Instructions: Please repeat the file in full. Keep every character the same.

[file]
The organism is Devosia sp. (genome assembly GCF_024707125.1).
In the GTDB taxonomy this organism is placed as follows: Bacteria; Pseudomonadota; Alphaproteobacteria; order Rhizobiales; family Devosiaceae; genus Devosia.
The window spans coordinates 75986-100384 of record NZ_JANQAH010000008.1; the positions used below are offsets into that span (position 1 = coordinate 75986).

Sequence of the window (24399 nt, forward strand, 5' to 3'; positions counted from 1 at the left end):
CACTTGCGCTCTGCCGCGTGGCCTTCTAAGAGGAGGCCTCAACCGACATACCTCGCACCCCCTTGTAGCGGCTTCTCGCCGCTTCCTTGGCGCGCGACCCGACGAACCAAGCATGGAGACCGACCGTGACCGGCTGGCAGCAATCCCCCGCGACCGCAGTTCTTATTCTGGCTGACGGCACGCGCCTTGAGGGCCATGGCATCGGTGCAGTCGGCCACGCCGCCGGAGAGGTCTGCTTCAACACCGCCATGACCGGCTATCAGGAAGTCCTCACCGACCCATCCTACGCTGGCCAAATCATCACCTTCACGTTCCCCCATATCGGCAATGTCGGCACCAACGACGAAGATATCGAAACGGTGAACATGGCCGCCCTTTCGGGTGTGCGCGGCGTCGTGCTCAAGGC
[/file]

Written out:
The organism is Devosia sp. (genome assembly GCF_024707125.1).
In the GTDB taxonomy this organism is placed as follows: Bacteria; Pseudomonadota; Alphaproteobacteria; order Rhizobiales; family Devosiaceae; genus Devosia.
The window spans coordinates 75986-100384 of record NZ_JANQAH010000008.1; the positions used below are offsets into that span (position 1 = coordinate 75986).

Sequence of the window (24399 nt, forward strand, 5' to 3'; positions counted from 1 at the left end):
CACTTGCGCTCTGCCGCGTGGCCTTCTAAGAGGAGGCCTCAACCGACATACCTCGCACCCCCTTGTAGCGGCTTCTCGCCGCTTCCTTGGCGCGCGACCCGACGAACCAAGCATGGAGACCGACCGTGACCGGCTGGCAGCAATCCCCCGCGACCGCAGTTCTTATTCTGGCTGACGGCACGCGCCTTGAGGGCCATGGCATCGGTGCAGTCGGCCACGCCGCCGGAGAGGTCTGCTTCAACACCGCCATGACCGGCTATCAGGAAGTCCTCACCGACCCATCCTACGCTGGCCAAATCATCACCTTCACGTTCCCCCATATCGGCAATGTCGGCACCAACGACGAAGATATCGAAACGGTGAACATGGCCGCCCTTTCGGGTGTGCGCGGCGTCGTGCTCAAGGC